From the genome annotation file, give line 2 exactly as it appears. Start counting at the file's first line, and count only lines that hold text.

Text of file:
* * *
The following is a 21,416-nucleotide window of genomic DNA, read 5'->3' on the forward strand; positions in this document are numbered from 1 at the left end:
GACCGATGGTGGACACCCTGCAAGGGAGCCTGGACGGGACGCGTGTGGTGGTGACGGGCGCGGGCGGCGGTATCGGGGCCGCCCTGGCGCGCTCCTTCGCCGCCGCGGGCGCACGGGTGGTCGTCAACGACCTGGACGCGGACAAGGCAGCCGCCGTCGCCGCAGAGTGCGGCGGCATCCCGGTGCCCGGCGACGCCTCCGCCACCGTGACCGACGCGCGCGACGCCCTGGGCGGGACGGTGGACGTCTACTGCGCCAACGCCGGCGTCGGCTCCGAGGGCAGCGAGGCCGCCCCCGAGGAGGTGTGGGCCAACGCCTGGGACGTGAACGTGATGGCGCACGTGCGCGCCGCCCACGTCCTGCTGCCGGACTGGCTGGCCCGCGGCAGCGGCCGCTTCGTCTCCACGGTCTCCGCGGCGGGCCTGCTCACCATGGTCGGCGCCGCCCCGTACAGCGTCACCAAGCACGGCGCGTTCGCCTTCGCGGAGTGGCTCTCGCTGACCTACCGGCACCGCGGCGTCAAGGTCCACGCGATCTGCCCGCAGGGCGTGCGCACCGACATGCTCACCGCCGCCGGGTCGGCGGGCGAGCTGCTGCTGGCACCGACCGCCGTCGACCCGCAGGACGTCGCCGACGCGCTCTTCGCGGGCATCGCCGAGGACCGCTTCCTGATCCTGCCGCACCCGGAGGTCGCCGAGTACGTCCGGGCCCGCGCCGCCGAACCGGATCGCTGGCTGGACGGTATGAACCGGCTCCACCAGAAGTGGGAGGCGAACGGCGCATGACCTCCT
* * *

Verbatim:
GACCGATGGTGGACACCCTGCAAGGGAGCCTGGACGGGACGCGTGTGGTGGTGACGGGCGCGGGCGGCGGTATCGGGGCCGCCCTGGCGCGCTCCTTCGCCGCCGCGGGCGCACGGGTGGTCGTCAACGACCTGGACGCGGACAAGGCAGCCGCCGTCGCCGCAGAGTGCGGCGGCATCCCGGTGCCCGGCGACGCCTCCGCCACCGTGACCGACGCGCGCGACGCCCTGGGCGGGACGGTGGACGTCTACTGCGCCAACGCCGGCGTCGGCTCCGAGGGCAGCGAGGCCGCCCCCGAGGAGGTGTGGGCCAACGCCTGGGACGTGAACGTGATGGCGCACGTGCGCGCCGCCCACGTCCTGCTGCCGGACTGGCTGGCCCGCGGCAGCGGCCGCTTCGTCTCCACGGTCTCCGCGGCGGGCCTGCTCACCATGGTCGGCGCCGCCCCGTACAGCGTCACCAAGCACGGCGCGTTCGCCTTCGCGGAGTGGCTCTCGCTGACCTACCGGCACCGCGGCGTCAAGGTCCACGCGATCTGCCCGCAGGGCGTGCGCACCGACATGCTCACCGCCGCCGGGTCGGCGGGCGAGCTGCTGCTGGCACCGACCGCCGTCGACCCGCAGGACGTCGCCGACGCGCTCTTCGCGGGCATCGCCGAGGACCGCTTCCTGATCCTGCCGCACCCGGAGGTCGCCGAGTACGTCCGGGCCCGCGCCGCCGAACCGGATCGCTGGCTGGACGGTATGAACCGGCTCCACCAGAAGTGGGAGGCGAACGGCGCATGACCTCCT